Properties of the nicotinic-receptor-activated current in adrenal chromaffin cells of the guinea-pig
Properties of acetylcholine(ACh)- and nicotine-induced currents were studied in the guinea-pig chromaffin cell, using the whole-cell and cell-attached versions of the patch-clamp technique. Bath application of ACh or nicotine, but not muscarine, produced an inward current associated with an increase in current noise at a membrane potential of −70 mV. Low concentrations of both agonists produced a sustained inward current whereas high concentrations produced a transient, then a sustained inward current. Nicotine was about twice as potent as ACh in inducing the inward current. Hexamethonium (6 μM) inhibited the ACh-induced current but not in a competitive manner. By contrast, atropine (6 μM) inhibited the ACh-induced current more strongly with increasing concentrations of ACh. The nicotinic-receptor-activated current (“nicotinic current”) showed inward rectification and, when Cs+ was used instead of K+ in the pipette solution, the polarity of the current changed at around −5 mV and a negative slope occurred between +10 mV and +30 mV. The nicotinic channel had a unit conductance of 33 pS. During the initial 20–30 min of whole-cell voltage-clamp recording, the time course of the agonist-induced desensitization was markedly facilitated. Addition of 5 mM MgATP in the pipette solution at least partly prevented this facilitation of the desensitization. The frequency of activation of the nicotinic receptor and the extracellular Ca2+ were not primary factors in the acceleration of rate of desensitization.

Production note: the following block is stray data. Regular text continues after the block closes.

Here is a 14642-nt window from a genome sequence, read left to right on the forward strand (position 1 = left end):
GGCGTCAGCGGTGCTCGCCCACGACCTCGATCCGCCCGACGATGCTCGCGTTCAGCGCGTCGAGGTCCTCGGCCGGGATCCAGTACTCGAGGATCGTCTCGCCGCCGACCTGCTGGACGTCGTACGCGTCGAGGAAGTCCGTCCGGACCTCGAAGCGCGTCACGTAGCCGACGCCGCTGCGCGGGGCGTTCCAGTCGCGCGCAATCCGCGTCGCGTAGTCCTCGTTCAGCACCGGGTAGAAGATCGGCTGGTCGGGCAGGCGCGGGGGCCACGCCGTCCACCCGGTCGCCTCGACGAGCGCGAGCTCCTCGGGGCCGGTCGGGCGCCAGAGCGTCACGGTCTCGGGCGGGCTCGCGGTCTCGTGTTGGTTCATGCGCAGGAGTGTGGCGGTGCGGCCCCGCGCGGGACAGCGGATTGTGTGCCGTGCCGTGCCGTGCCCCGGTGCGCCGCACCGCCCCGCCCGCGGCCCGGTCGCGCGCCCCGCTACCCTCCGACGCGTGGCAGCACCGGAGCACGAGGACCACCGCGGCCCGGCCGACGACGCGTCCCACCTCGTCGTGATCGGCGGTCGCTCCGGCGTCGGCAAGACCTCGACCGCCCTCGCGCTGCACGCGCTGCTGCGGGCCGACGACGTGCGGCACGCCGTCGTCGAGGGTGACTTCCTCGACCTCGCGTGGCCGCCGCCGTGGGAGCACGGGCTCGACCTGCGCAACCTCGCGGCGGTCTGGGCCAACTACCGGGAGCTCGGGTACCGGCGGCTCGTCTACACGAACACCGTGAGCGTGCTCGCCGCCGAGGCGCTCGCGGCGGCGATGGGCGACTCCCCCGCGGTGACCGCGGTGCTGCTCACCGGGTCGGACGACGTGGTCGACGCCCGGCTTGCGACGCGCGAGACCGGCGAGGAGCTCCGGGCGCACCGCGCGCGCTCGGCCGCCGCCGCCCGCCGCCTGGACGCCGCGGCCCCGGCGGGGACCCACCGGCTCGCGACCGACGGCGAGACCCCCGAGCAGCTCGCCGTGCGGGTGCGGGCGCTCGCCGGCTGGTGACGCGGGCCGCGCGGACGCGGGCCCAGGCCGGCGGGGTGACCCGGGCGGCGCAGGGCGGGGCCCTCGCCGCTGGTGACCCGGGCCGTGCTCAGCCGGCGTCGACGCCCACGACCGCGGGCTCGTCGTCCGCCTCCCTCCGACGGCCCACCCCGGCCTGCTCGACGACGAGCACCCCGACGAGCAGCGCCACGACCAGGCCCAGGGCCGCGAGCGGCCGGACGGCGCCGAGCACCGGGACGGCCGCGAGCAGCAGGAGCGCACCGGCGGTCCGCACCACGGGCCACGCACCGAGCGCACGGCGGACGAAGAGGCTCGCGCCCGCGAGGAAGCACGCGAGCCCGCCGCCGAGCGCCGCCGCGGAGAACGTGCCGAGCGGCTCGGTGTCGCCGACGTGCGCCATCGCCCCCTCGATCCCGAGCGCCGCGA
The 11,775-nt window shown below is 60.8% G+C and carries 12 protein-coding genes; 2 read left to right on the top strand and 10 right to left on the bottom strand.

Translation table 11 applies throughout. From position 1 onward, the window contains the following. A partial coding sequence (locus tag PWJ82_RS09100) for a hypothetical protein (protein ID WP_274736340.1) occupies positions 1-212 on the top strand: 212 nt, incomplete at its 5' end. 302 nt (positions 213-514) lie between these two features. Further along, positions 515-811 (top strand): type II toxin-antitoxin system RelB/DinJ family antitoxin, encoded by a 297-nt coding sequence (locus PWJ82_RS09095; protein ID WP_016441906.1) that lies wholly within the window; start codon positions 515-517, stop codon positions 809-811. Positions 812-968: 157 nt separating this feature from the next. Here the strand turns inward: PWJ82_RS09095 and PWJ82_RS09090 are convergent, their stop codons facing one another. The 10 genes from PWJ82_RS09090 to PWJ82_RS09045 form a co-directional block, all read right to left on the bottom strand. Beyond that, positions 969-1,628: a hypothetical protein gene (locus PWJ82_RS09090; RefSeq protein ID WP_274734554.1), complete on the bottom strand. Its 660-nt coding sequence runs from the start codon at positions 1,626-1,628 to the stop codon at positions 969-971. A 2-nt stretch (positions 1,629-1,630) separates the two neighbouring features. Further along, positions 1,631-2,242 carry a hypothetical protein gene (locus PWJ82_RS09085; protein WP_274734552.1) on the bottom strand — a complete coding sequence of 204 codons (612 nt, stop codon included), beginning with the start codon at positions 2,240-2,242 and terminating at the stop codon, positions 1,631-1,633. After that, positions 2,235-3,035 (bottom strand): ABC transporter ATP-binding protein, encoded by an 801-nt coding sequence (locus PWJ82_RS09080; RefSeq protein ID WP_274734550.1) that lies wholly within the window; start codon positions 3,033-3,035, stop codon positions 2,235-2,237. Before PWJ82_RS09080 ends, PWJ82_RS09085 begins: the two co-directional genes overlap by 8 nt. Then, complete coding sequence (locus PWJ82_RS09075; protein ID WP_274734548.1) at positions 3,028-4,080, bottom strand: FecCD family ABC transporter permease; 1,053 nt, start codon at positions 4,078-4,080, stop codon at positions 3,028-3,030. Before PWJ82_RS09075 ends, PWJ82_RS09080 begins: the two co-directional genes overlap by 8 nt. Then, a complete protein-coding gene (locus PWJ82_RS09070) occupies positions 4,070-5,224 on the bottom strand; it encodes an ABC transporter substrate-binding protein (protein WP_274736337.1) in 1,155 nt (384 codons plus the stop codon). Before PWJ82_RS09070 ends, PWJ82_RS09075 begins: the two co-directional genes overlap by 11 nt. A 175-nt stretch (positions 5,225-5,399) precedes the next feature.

Key wordsChromaffin cells Nicotinic receptor Receptor-operated inward current Desensitization Nicotinic agonists and antagonists ATP
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